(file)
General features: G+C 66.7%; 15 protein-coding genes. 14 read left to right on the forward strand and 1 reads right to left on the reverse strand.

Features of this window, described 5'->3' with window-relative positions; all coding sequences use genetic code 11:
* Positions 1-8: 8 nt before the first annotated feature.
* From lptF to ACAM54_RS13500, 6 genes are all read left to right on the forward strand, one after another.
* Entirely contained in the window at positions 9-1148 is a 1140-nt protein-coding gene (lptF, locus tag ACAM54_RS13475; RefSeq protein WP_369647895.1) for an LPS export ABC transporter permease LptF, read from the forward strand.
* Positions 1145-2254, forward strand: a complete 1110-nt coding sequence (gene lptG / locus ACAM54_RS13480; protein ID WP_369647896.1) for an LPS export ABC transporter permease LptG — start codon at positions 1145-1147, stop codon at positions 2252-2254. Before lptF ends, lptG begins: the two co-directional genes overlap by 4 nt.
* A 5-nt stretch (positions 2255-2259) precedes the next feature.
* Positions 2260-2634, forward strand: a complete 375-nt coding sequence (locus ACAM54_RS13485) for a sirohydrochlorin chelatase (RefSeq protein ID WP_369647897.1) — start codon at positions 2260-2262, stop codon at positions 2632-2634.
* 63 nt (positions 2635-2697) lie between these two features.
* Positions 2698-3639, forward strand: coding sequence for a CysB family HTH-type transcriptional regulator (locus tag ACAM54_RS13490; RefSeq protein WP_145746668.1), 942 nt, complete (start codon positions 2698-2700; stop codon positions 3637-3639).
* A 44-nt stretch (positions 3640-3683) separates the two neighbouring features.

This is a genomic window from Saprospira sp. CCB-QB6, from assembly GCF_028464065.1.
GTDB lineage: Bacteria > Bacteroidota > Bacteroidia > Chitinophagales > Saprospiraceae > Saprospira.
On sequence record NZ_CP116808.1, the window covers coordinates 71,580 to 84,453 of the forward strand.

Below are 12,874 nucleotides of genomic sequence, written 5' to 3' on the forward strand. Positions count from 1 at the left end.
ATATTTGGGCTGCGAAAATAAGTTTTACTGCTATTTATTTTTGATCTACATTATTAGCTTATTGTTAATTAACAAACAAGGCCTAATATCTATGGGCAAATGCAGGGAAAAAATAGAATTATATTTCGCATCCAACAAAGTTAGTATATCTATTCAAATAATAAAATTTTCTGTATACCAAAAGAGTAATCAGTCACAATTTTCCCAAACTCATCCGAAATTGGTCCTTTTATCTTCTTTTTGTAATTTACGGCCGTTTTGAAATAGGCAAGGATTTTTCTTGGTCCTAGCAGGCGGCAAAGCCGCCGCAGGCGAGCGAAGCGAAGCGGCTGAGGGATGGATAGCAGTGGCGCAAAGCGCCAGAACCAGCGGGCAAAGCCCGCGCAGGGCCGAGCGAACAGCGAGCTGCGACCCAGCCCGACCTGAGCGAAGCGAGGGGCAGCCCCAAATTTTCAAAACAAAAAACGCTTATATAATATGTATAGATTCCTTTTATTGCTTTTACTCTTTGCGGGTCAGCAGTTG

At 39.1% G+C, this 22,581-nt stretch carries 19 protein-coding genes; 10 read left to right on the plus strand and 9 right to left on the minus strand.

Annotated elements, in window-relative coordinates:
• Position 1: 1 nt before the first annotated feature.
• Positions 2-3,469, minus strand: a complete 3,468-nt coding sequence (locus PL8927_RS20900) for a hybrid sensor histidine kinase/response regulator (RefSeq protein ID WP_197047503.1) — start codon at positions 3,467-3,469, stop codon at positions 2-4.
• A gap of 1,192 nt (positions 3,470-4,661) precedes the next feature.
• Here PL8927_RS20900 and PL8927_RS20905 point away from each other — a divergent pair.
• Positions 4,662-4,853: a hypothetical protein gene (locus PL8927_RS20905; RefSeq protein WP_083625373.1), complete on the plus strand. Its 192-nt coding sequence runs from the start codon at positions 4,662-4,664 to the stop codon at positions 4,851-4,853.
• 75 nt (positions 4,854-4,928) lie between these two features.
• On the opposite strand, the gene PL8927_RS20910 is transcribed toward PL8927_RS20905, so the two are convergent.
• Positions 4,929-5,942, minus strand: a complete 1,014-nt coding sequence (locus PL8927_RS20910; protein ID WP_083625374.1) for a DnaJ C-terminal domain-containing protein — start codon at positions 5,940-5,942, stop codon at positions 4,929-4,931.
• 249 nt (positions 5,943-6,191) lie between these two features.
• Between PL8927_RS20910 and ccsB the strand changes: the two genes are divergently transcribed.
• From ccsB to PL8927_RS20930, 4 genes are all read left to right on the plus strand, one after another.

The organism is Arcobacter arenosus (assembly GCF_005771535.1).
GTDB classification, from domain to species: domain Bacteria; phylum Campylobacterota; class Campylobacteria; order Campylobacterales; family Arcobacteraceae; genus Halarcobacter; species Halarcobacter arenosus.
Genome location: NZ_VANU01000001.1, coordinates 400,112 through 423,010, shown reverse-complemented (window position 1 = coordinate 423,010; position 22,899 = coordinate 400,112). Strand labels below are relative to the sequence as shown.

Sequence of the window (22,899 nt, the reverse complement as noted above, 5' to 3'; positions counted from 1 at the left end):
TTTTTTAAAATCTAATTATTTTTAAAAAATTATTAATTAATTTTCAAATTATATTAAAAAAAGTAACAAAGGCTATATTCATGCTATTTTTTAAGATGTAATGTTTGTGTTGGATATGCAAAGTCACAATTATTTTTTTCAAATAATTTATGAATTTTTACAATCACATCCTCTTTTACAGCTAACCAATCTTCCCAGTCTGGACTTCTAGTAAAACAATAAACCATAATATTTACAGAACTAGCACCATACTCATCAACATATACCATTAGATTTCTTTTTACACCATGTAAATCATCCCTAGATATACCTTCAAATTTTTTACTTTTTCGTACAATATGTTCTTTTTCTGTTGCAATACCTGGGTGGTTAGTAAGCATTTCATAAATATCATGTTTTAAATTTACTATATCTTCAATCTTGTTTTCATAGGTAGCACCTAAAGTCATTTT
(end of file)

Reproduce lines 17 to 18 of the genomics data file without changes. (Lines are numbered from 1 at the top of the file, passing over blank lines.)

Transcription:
At 39.1% G+C, this 22,581-nt stretch carries 19 protein-coding genes; 10 read left to right on the plus strand and 9 right to left on the minus strand.

Annotated elements, in window-relative coordinates: